Budapest’s response to the Coronavirus pandemic has been to suspend parliament and give Prime Minister Viktor Orbán open-ended powers to rule by decree. Will the latest move by the ruling Fidesz party cement authoritarianism in Europe? Deutsche Welle reports (above).
The changes of the past decade have laid the groundwork for an even more far-reaching legacy that will transform society at the roots and may outlast both Orban and his political system. Dramatic change has taken place at all levels of education, in research and cultural institutions and in the economic system, the FT’s Valerie Hopkins writes:
One institution unlikely to come under threat is the controversial House of Terror. The museum, which opened in 2002 during Orban’s first term, is part of his attempt to tailor the country’s historical narratives. … The research director is Marton Bekes, a 37-year-old who also edits Kommentar, a journal that can often be seen on Orban’s desk during video addresses. Bekes shares the prime minister’s view that if you own culture, you can “do a whole era”. “You can lose elections – it is better if you don’t – but even if you do, cultural hegemony is yours,” he says. ….Bekes is hopeful that Orban will be in charge of Hungary for “tens of more years”. “This cultural work is a long march,” he concludes. “But we don’t yet have cultural hegemony, so we have to keep winning elections.”
“They want to take over all aspects of Hungarian life, and I think they have gone pretty far,” says Andras Biro-Nagy, the director of Policy Solutions, an independent Budapest think-tank that is often critical of the government.
It’s the culture, stupid!
The same month that Orban set out his plan for a “cultural era”, Hungary’s kindergarten curriculum was amended to promote a “national identity, Christian cultural values, patriotism, attachment to homeland and family”…..Creating enemies and vilifying opponents is part of the strategy, Hopkins adds.
“The biggest lesson in this decade regarding everyday life is that life can change from one moment to another, which is not typical in a stable democracy where rule of law prevails,” says Peter Kreko, the director of Political Capital, a Budapest-based think-tank, a partner of the National Endowment for Democracy (NED). “You can lose your job [due to political reasons]. Universities can be pushed out from one moment to another. Orban’s policy and politics is not conservative. This is about a permanent illiberal revolution.”
China’s Communist Party isn’t the only illiberal power mounting an ambitious ideological campaign.
This month, the pro-democracy group Freedom House officially announced that it no longer considered Hungary a democracy. But for some in the West, Viktor Orbán is not viewed as a warning. He’s viewed as a role model, Vox’s Zack Beauchamp writes:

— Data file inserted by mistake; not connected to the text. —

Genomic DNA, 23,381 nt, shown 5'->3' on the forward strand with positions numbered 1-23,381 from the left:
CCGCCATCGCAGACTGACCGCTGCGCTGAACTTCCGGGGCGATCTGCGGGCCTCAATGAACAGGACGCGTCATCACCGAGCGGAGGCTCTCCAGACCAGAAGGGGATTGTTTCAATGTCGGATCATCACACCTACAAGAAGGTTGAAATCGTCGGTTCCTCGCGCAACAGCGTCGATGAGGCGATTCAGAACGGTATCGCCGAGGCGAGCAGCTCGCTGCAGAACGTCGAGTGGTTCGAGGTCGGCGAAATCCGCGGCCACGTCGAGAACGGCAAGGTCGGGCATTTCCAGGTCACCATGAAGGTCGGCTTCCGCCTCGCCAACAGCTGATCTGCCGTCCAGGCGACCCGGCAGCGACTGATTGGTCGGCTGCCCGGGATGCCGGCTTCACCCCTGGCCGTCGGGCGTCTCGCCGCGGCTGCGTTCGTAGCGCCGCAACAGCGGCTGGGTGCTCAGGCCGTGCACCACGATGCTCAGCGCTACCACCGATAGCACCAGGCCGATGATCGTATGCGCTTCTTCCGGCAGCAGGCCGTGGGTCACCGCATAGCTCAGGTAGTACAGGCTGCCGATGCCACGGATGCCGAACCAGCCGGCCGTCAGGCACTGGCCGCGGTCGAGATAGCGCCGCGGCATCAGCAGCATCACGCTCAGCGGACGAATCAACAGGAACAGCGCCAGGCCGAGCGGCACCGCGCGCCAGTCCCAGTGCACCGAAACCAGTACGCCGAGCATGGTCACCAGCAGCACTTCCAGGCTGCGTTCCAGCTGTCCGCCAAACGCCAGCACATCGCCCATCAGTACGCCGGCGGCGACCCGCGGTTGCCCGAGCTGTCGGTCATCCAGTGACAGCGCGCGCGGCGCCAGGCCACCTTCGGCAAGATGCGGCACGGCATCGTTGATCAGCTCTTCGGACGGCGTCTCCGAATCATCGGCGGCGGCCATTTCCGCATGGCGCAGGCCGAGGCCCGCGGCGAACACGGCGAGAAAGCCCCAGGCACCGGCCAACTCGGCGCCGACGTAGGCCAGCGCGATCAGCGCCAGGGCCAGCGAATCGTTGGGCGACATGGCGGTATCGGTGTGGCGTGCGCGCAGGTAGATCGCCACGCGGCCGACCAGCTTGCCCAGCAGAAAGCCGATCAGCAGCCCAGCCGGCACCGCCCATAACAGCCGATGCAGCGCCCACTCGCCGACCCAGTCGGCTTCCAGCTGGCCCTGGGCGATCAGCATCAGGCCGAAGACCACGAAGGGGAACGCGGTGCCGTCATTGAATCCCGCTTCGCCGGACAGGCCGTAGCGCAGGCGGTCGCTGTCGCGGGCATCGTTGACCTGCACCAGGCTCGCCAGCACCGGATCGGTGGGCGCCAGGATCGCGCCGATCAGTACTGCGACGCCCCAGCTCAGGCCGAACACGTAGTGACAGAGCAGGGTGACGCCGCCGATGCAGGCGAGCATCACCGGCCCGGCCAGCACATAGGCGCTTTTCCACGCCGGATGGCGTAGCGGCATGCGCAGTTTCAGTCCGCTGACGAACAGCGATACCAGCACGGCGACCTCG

Orbán’s effort to cultivate Western intellectuals — funding their work, inviting them to meet with him as honored guests in Budapest, speaking at their glitzy conferences — is part of a much more ambitious ideological campaign. He describes himself as the avatar of a new political model spreading across the West, which he terms “illiberal democracy” or “Christian democracy.”
Rod Dreher, a senior editor at the American Conservative, one of a handful of influential Western writers courted by offers “general endorsement” rooted in a sense that the Hungarian leader challenges the liberal elite in a way few others do. In Dreher’s analysis, the dominant mode of thinking in the West is secular and liberal — a political style that suffocates traditional religious observance and crushes specific national identities in favor of a homogenizing, cosmopolitan ideal, Beauchamp adds.
“He [Orbán] knew that in 2015, to allow all the Middle Eastern immigrants to settle in Hungary would have been surrendering a Hungarian future for the Hungarian people…and all the traditions and cultural memories they carry with them,” said Dreher. “Broadly speaking, the ideology of globalism presumes that those traditions and those memories are obstacles to creating an ideal world. That they are problems to be solved rather than a heritage to be cherished.”
In an exclusive interview with DW’s Conflict Zone, Member of the European Parliament, Balazs Hidveghi of the Fidesz party, defended the emergency measures passed by the Hungarian government in the wake of the COVID-19 pandemic. From the Fidesz party headquarters in Budapest, Hidveghi told DW’s Tim Sebastian the legislation was passed in accordance with the Hungarian constitution, and that: “rule of law works in Hungary very well.”